Imagine a pair of American teenage girls talking about what to wear on their first day in high school. Nothing unusual there, except they are Muslims and are debating whether to wear traditional head coverings.
Or maybe it’s another group of teens from various religious groups who are on the brink of rejecting their family’s faith.
Or a middle-aged minister struggling over his disagreement with his denomination’s official stance about abortion. Or a priest who must announce to church members next week that the denomination is closing their small, tight-knit parish.
Now imagine watching any of these scenes through a camera lens.
Those kinds of stories – high in human interest and rich in meaning – seem tailor-made for the quickly evolving media mix appearing every day on the Internet as text, video, sound, graphics and photographs.
So says Kelly McBride, leader of the Ethics Group at the Poynter Institute for Media Studies, a school for journalists based in St. Petersburg, Fla.
“I can see kick-ass religion stories using multimedia tools,” McBride told me on Wednesday. “Religion as a topic should fare well if someone leads the way.”
I was attending a Poynter seminar designed to help college educators use and teach multimedia journalism more effectively, and that gave me an opportunity to sit down with McBride and talk about the connection of multimedia and religion reporting.
McBride, who covered religion for eight years before joining the Poynter faculty, thinks the new technology allows journalists to add layers of understanding to complex issues since it can present both compelling human stories and immense amounts of information and data.
“For instance, in a trend story, good storytelling will find people who play out the issues,” she explained. “A journalist could highlight theologies in different denominations or tell the tale of someone who is gay and Christian. A journalist can look for people at varying points of their journeys.”
A reporter can then use computer-based tools, she said, to produce dynamic images that illustrate a trend’s regional impact, for example, or create a data map to track, say, changing seminary enrollment.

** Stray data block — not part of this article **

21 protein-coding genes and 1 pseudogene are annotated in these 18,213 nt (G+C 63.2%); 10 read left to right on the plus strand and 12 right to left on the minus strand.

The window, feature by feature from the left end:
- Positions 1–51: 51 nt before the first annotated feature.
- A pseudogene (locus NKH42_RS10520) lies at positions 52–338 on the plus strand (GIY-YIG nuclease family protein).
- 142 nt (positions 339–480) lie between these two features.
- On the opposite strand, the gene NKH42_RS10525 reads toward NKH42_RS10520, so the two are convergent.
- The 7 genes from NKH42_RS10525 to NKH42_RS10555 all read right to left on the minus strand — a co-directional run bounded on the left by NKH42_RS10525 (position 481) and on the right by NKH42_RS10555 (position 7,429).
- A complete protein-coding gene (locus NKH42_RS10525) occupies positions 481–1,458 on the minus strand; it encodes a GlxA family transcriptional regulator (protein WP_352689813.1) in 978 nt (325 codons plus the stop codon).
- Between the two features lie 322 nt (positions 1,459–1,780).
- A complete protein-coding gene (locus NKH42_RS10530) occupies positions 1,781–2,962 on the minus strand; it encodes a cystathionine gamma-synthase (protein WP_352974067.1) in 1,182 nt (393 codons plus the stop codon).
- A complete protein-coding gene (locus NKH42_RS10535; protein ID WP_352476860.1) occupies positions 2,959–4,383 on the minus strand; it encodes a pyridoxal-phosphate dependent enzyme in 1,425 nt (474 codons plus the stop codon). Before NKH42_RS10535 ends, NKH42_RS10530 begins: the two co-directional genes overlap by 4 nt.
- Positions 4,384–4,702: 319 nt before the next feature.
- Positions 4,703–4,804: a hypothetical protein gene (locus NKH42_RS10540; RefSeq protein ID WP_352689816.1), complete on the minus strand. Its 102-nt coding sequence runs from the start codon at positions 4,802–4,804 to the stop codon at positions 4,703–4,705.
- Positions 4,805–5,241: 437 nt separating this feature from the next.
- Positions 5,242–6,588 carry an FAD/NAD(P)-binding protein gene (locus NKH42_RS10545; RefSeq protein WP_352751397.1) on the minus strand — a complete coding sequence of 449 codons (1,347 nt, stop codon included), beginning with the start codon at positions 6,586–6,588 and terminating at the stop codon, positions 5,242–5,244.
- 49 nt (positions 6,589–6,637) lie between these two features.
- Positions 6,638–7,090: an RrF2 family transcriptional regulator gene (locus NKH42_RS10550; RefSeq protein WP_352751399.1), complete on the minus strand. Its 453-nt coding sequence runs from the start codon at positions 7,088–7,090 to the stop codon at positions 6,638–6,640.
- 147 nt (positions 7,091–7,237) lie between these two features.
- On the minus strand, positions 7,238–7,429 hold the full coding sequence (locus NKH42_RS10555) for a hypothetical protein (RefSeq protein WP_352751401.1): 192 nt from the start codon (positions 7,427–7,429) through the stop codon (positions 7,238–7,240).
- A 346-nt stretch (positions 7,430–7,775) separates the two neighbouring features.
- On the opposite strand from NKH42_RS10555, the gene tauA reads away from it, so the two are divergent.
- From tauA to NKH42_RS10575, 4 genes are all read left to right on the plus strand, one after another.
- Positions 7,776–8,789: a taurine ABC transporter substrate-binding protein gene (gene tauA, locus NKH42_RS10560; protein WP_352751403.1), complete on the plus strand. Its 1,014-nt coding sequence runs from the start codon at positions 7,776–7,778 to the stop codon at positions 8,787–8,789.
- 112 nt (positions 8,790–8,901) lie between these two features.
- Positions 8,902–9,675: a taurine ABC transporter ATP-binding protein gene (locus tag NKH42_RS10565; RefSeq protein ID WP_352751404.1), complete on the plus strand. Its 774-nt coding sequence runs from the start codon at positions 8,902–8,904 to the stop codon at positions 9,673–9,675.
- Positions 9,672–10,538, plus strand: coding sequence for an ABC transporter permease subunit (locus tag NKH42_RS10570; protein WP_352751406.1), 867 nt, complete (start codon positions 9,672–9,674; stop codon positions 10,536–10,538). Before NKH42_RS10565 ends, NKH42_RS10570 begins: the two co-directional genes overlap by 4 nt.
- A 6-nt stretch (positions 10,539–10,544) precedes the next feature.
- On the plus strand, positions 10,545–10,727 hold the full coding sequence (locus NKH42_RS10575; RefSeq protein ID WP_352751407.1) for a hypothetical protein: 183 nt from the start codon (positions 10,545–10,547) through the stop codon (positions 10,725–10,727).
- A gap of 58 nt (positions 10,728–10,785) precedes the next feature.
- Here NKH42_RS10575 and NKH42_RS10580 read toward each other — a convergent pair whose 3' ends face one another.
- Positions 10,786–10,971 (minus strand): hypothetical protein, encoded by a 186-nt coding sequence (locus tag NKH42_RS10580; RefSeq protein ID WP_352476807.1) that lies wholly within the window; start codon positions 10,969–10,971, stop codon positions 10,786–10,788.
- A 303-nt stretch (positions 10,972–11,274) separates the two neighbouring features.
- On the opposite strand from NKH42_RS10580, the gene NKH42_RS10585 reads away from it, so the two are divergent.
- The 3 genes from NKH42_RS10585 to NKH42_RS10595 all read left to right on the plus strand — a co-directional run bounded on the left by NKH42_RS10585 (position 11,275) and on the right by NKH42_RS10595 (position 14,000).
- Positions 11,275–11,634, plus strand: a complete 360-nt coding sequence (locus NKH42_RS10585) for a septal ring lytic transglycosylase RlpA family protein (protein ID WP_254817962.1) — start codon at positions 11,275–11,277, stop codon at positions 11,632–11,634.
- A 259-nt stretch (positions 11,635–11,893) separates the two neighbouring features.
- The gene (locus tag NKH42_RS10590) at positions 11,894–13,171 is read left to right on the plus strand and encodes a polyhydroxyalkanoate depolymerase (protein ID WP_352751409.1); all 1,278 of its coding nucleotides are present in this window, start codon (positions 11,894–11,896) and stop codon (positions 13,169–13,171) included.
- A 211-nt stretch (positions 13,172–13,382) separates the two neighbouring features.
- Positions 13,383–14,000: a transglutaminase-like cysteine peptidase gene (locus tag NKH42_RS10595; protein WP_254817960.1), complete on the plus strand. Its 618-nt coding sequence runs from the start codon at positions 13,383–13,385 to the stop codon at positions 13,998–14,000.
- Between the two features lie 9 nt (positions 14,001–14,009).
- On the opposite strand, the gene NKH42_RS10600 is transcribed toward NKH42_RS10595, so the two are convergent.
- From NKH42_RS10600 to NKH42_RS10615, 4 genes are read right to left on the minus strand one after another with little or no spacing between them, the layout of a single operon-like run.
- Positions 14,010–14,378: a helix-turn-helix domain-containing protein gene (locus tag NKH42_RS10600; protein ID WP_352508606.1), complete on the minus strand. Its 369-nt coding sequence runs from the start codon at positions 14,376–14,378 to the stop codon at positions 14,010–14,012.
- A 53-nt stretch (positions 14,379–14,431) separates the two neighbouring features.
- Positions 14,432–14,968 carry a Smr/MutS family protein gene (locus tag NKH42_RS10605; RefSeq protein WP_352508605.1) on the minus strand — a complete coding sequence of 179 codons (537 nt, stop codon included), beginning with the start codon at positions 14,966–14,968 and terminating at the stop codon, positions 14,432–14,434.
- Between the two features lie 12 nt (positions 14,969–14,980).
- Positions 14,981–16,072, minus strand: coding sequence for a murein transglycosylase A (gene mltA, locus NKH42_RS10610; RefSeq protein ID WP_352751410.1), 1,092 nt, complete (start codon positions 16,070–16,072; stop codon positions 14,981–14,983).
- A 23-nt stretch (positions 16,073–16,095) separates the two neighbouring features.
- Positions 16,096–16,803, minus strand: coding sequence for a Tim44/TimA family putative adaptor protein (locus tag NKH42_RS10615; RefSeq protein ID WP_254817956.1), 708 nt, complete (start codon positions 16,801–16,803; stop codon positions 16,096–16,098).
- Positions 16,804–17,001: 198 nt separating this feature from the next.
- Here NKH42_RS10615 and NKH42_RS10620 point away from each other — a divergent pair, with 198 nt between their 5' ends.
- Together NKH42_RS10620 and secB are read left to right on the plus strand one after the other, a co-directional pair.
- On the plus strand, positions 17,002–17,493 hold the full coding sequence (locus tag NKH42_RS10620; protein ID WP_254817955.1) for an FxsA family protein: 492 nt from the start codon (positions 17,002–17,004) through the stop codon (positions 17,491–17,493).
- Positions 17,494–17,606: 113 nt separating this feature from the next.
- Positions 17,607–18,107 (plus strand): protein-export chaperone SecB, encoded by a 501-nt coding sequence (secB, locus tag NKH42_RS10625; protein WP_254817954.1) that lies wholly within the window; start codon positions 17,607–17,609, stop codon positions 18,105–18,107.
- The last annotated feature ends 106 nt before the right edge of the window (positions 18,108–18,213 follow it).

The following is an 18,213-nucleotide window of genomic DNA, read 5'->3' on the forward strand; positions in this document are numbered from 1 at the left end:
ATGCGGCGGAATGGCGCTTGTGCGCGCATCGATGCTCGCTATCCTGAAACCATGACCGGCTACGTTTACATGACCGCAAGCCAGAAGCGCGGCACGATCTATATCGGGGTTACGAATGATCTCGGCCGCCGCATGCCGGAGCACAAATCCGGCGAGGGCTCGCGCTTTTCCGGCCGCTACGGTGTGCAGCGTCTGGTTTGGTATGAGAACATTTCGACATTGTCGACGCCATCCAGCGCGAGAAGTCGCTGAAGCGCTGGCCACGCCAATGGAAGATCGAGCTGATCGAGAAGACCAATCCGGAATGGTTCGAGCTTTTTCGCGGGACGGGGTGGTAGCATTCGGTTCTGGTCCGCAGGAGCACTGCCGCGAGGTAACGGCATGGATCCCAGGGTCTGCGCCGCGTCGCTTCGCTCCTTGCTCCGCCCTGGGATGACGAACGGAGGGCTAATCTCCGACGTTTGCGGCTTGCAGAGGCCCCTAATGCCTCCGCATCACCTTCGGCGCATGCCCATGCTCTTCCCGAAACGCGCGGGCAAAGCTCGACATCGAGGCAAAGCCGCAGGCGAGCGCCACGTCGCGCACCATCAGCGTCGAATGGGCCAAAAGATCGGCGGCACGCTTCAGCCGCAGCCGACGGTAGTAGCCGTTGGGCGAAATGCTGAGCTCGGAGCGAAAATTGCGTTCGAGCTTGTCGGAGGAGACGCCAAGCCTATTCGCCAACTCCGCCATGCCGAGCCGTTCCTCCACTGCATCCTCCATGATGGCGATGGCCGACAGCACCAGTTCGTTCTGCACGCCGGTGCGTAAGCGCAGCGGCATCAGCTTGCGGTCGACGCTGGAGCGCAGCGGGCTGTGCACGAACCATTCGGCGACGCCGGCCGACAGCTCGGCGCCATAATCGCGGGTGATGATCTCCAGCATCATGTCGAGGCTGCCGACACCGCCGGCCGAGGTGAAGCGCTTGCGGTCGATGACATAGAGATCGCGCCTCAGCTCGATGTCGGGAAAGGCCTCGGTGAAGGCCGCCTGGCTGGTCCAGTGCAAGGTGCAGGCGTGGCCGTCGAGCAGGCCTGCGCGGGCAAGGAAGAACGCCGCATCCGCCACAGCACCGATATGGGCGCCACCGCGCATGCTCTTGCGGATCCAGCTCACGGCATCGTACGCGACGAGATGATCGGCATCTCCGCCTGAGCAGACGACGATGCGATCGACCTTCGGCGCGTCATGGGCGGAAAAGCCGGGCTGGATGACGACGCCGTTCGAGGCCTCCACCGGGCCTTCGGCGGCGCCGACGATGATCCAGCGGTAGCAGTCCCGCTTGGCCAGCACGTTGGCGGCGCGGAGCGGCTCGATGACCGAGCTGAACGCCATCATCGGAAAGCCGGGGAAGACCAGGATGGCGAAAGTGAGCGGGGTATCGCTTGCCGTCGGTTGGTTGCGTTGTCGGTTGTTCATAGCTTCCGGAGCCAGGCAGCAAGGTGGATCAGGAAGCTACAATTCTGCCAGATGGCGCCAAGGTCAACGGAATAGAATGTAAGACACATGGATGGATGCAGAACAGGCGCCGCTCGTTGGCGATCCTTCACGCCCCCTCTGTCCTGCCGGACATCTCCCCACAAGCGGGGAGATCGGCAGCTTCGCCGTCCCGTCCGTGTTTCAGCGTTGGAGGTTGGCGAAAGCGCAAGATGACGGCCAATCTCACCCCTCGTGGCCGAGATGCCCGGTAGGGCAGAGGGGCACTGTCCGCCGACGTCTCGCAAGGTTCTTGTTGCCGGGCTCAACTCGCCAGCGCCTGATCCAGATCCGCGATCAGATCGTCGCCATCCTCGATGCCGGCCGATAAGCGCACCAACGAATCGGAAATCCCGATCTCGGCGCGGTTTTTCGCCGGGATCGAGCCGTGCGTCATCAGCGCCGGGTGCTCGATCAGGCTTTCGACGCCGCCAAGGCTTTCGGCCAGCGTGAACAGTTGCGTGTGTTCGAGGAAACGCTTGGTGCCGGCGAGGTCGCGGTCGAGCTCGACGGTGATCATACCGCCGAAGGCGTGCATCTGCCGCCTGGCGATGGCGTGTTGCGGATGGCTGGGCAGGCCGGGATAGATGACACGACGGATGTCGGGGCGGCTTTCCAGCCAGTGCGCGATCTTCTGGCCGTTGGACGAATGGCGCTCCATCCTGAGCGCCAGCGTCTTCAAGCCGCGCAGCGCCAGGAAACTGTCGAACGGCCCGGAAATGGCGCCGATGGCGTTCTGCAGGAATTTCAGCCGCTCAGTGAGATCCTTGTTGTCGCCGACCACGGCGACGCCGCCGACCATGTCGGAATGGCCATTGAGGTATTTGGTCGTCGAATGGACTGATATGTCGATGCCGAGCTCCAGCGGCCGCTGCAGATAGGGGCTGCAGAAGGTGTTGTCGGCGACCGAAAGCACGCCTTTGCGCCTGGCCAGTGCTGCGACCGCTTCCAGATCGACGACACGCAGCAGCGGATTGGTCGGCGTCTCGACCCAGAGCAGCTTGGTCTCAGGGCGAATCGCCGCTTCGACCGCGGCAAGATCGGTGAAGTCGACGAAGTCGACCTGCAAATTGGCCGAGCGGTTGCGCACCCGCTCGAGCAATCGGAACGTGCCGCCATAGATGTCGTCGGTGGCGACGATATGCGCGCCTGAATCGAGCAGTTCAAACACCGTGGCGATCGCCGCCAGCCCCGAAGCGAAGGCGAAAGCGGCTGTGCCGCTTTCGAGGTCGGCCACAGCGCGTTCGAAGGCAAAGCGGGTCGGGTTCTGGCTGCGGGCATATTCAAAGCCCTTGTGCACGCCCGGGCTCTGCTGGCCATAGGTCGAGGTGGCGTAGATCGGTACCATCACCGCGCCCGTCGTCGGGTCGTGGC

But she rarely sees such in-depth coverage on the religion beat. One reason is money. Reporting is expensive work, and newsrooms around the nation are trimming (sometimes slashing) budgets and reporting staffs, and religion is often first to the chopping block. Even the Dallas Morning News, which produced what many observers considered the nation’s best religion news section, carved its treatment to the bone last year.
“Newspapers can’t even cover the school board,” McBride said, “and religion is the low man on the totem pole.”
But tough financial decisions, McBride said, are made easier by readers’ lack of interest in religion as a news topic.
“I don’t hear anyone complaining anymore about lack of religion in the news or about the media who don’t understand religion,” she said. “For instance, religion was one of the subtexts of the election, covered badly and sporadically, but very few people complained.”
Some specialists keep their eyes on mainstream media’s religion coverage, such as the Get Religion Web site and a new book critiquing religion news, “Blind Spot: When Journalists Don’t Get Religion” (Oxford, 2008). But McBride thinks they are the exception.
“Nobody seems to care anymore,” she said. “I don’t know if that’s because so many newspapers can’t do it, but religion is not clearing the expectation bar.”
Just a decade ago audiences wanted robust religion coverage. What happened?
“Clearly an engine in the 1990s was the sense that people of faith felt alienated from the mainstream,” McBride said. “But as a society we got over that. I don’t believe they feel alienated, not more than 30 percent of the population. Now anyone can find a forum and can be heard.”
But a more immediate problem, she said, is that religion stories can be … well, boring.
“No one reads them,” she said. “Text can allow you to get away with a lame story. Not every story is worth telling.”
That’s where multimedia comes in, since it requires telling a real story to work well. Few readers will thrill to policy reports or announcements, but most will attend to the narrative of a person’s life.
“Religion lends itself to multimedia,” McBride said. “But you can’t sit at the desk and talk to wonks all day. You have to ask, ‘What does our audience want?’ They have so many choices. It’s a brutal reality for editors to deal with.”
First published 14 Feb 2009 in the Johnson City Press.